I experienced a shameful moment, when I heard that Hosni Mubarak’s National Democratic Party of Egypt was a full member of the Socialist International, the London-based global family of social-democrats and socialists. It is already one problematic thing when the US for geopolitical matters – stability in the region, rewarding Egypt’s peace with Israel – is supporting an authoritarian ‘’pharaonic’’ regime, but it’s much more problematic when social-democrats, self-declared ideological champions of democracy and social justice, welcome this party as one of its political sister-parties.
I experienced another shameful moment, when I found out that the Mubarak-party was expelled from the Socialist International just several days ago (31 January 2011). In his letter to the General Secretary of the National Democratic Party of Egypt, Luis Ayala , SI’s Secretary General, states that ‘’we are, as of today, ceasing the membership of the NDP. (…) The current massive calls being made today by the citizens of Egypt for freedoms and rights point to the dramatic failure of the Egyptian government to deliver to its people and to the failings of the NDP to live up to its promises. (…) Consequently, we consider that a party in government that does not listen, that does not move and that does not immediately initiate a process of meaningful change in these circumstances, cannot be a member of the Socialist International”.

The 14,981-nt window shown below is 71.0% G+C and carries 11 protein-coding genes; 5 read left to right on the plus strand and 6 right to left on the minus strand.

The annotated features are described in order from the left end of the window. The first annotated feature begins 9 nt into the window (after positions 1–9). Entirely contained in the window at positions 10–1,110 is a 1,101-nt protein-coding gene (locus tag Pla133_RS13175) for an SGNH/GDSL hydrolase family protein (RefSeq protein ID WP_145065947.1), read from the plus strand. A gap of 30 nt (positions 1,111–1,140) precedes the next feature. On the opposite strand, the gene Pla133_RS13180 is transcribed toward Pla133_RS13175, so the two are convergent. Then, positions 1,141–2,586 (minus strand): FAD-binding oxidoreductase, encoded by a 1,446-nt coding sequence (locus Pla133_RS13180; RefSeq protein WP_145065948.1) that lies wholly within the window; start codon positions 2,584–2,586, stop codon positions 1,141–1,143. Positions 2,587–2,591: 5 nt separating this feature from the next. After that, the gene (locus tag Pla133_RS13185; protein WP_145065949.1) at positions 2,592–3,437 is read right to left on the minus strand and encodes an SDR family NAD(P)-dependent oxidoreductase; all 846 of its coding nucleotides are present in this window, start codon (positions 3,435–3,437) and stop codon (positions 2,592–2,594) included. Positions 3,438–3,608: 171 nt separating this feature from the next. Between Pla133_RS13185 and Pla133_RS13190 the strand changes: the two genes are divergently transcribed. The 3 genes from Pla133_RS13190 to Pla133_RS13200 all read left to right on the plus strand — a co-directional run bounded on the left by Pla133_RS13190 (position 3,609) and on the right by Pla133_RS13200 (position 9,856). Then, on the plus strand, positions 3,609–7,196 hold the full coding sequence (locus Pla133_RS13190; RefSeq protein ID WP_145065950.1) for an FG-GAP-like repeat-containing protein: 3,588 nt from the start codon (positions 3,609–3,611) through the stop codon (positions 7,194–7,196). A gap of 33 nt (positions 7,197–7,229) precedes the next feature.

True as this may be, of course, the SI’s late calling of democratic sensibility is shameful and opportunistic. This behaviour of the SI represents part of the ideological and moral crisis of the Left, being so much a non-critical part of the global establishment. Since the heydays of Olaf Palme, Willy Brandt and Bruno Kreisky within the SI, we have never heard anything substantial from this on paper mega-organisation any more. Rumours of ”imperial expansion”, self-congratulating congresses and meaningless manifesto’s only. The SI is no voice against the crisis of global financial capitalism, nor a voice for democracy in the Arab world, as was illustrated in the case of Mubarak’s SI-membership. The process of globalisation urges for a better global family of social-democrats.